Apr 052023

(Andy Synn has four more albums to recommend from March that you, and we, may have missed)

For this month’s catch up on “Things You May Have Missed” I’ve elected to cover four bands who – in my opinion at least – don’t conform neatly to any particular genre stereotypes or fit into one specific stylistic box.

That doesn’t mean that there wasn’t a heap of other, more genre-specific releases to check out last month – Death Metal fans would do well to check out the malevolent murk of Aphotic and/or the sheer brutality of Thanatophobia, whereas those of a more “blackened” persuasion should give Blaze of Sorrow and Malphas a try (the latter especially), while anyone looking for something moodier and doomier will doubtless enjoy the new Isole and Weight of Emptiness (and I may still try and find time to write a few words about the former if/when I get chance) – but I thought I’d go with a few selections that are a bit harder to pin down.


The fourth album from Poland’s Entropia (who I really need to do a full-discography Synn Report on some time soon) is the sort of simmering, slow-burn experience that doesn’t reveal all its cards on the first listen. Or the second. Or even the third. It’s a serious slow-burner that unfolds entirely at its own pace, with little regard for the demands or expectations of anyone else.

What that means is that it might not “click” with you immediately – it didn’t with me either, to be honest, though I knew there was definitely something there – but if I make a few references to artists such as Oranssi Pazuzu and Altar of Plagues (most specifically the band’s final Teethed Glory… era) on the one had, awhile also namedropping the likes of Breach and Black Sheep Wall on the other, then maybe, just maybe, I’ll be able to draw a few of you in to give the band’s unorthodox amalgam of Blackened Progressive Post-Sludge Metal a try.

The proggy opening of “Retox” also gives off some subtly Leprous-esque vibes – albeit, vibrations from an alternate universe where the band went in an even more abstract and angular direction post-Bilateral – with the song then progressing in an increasingly complex fashion, replete with a bevy of twisted, almost math-y riffs and some ear-catching drum work (as well as a surprising amount of off-kilter, yet oddly-catchy, melody).

“Mania”, by contrast, is that little bit moodier and doomier, the entire group working in harmony to let their densely-layered sound breathe a little more, devoting more sonic space to the gigantic wall-of-synths which is such an important part of the band’s backbone even as it builds towards an electrifying, Post-Black Metal crescendo, while the shining atmospherics and shimmering ambience of captivating instrumental track “Orbit” provide a beautiful background to the song’s intricately arranged riffs and eloquently layered lead melodies.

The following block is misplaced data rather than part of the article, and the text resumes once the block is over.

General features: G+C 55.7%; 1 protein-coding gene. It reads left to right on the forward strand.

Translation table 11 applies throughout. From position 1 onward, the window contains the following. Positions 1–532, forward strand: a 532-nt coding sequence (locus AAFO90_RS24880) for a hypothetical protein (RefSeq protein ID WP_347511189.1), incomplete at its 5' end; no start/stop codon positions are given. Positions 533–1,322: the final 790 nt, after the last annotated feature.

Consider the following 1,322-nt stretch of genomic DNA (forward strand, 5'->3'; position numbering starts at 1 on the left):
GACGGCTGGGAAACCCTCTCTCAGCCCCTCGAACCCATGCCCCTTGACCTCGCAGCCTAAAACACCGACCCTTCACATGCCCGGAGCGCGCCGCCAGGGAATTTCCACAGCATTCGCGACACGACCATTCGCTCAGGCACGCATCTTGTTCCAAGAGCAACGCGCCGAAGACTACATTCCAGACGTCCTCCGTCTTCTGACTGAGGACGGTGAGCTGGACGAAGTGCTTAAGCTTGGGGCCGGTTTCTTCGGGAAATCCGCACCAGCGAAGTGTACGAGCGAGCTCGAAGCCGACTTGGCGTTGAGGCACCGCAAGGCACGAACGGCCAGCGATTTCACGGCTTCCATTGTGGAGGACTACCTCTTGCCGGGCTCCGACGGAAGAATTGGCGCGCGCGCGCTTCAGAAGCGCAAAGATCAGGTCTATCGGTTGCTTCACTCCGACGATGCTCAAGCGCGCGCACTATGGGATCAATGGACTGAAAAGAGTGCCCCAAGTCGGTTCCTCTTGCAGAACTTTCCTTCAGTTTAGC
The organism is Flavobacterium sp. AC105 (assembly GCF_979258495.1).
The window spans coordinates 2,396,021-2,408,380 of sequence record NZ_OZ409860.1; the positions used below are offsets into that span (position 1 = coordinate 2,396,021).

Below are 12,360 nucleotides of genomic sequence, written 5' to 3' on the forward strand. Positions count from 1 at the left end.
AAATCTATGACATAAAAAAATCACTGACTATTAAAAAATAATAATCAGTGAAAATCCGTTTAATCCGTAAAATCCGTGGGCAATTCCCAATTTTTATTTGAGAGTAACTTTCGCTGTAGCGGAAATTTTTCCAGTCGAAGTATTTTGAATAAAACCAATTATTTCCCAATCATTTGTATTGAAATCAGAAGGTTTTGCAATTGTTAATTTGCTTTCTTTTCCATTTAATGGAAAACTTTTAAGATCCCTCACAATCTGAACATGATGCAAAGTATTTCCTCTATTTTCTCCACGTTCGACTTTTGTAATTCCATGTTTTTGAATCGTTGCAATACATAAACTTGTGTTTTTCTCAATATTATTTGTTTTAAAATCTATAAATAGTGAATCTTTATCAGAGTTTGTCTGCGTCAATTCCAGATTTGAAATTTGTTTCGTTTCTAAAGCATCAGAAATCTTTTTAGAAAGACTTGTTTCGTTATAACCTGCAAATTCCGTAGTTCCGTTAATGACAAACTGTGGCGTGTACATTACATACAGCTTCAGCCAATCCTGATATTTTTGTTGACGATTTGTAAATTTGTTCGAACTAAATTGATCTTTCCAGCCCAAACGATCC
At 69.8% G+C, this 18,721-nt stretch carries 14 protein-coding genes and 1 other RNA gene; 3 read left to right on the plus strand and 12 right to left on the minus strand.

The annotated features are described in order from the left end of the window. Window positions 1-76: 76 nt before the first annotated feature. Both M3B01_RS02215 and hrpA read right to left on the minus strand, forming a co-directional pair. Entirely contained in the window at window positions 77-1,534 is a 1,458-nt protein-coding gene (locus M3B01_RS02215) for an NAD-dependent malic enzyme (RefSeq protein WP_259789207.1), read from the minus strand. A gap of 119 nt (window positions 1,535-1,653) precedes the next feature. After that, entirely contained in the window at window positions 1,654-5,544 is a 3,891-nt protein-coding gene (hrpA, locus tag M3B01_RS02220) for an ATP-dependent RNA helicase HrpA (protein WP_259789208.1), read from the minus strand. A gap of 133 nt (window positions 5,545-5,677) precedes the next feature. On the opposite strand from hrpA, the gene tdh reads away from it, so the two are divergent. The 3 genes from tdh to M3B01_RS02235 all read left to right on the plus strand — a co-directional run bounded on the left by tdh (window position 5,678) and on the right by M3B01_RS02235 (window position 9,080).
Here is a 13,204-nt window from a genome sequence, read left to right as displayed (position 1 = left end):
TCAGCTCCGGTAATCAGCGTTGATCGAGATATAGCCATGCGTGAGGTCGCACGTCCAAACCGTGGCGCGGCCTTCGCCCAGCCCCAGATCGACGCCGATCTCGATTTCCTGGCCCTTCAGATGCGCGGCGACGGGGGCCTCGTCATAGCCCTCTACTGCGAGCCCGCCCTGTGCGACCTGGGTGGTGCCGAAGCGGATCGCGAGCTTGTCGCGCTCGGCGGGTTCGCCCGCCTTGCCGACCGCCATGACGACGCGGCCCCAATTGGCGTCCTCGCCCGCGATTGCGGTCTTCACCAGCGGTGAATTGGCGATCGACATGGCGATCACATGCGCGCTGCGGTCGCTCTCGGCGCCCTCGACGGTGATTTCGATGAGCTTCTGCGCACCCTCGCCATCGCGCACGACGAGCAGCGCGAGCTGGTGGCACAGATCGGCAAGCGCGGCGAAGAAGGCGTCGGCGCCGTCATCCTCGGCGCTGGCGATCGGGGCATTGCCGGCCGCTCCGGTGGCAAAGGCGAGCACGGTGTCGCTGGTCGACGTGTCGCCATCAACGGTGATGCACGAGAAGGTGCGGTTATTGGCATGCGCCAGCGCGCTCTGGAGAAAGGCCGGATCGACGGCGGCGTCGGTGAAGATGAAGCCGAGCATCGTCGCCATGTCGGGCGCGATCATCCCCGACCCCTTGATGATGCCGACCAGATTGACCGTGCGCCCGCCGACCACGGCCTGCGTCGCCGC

Unsurprisingly, the fifteen-minute title-track serves as the record’s scintillating centrepiece (and, potentially, the band’s magnum opus), with its hefty blend of beefy, bombastic riffs and lilting instrumental melodies, all topped off with some some suitably raw and desperate vocals and an ever-present aura of radiant synths, but you also shouldn’t discount the album’s aptly-named closer, “Final”, whose gorgeous mix of pristine Post-Rock dynamics and sublime soundscapes slowly but surely builds to a climactic crescendo that wouldn’t sound out of place coming from Dutch genre-b(l)enders An Autumn For Crippled Children.

Unorthodox, unconventional but – in its own unique way – absolutely irresistible, this is one album that rewards you more and more the more time you spend with it.


Sometimes – especially in cases like this – it’s best to refer to a band’s own words when it comes to describing their sound, and I can’t think of a better way of introducing Monoceros than by referring to the group’s own description of their sound as a crossover “…between death metal, punk, hardcore, black metal, post rock, prog and general hysteria…” or, more succinctly, as “Grindpunk“.

The thing is, they’re not being hyperbolic either, and it’s impressive – even on first listen – just how seamlessly that Forcefed Horsehead have fused these different influences and inspirations together, resulting in a record where hyper-aggressive Napalm Death/Brutal Truth inspired assaults like “Ruins” and “Dragged Back Into Life” sit seamlessly alongside hook-heavy ragers (“Novgorod”, “Übernecro”) that wouldn’t sound out of place on a Martyrdöd or Wolfbrigade album.

At the same time, darker numbers like “Futile” and “Spell No Stones” explore a more “blackened” sound akin to Goatwhore and/or Crust, while absolutely crushing cuts like “The Black Sun” (a future “songs of the year” contender) and the album’s devastatingly doomy denouement, “…And Then There Were None” could easily – with a tweak in one direction or the other – fit in right alongside Misery Index (at their slowest) or Primitive Man (at their moodiest).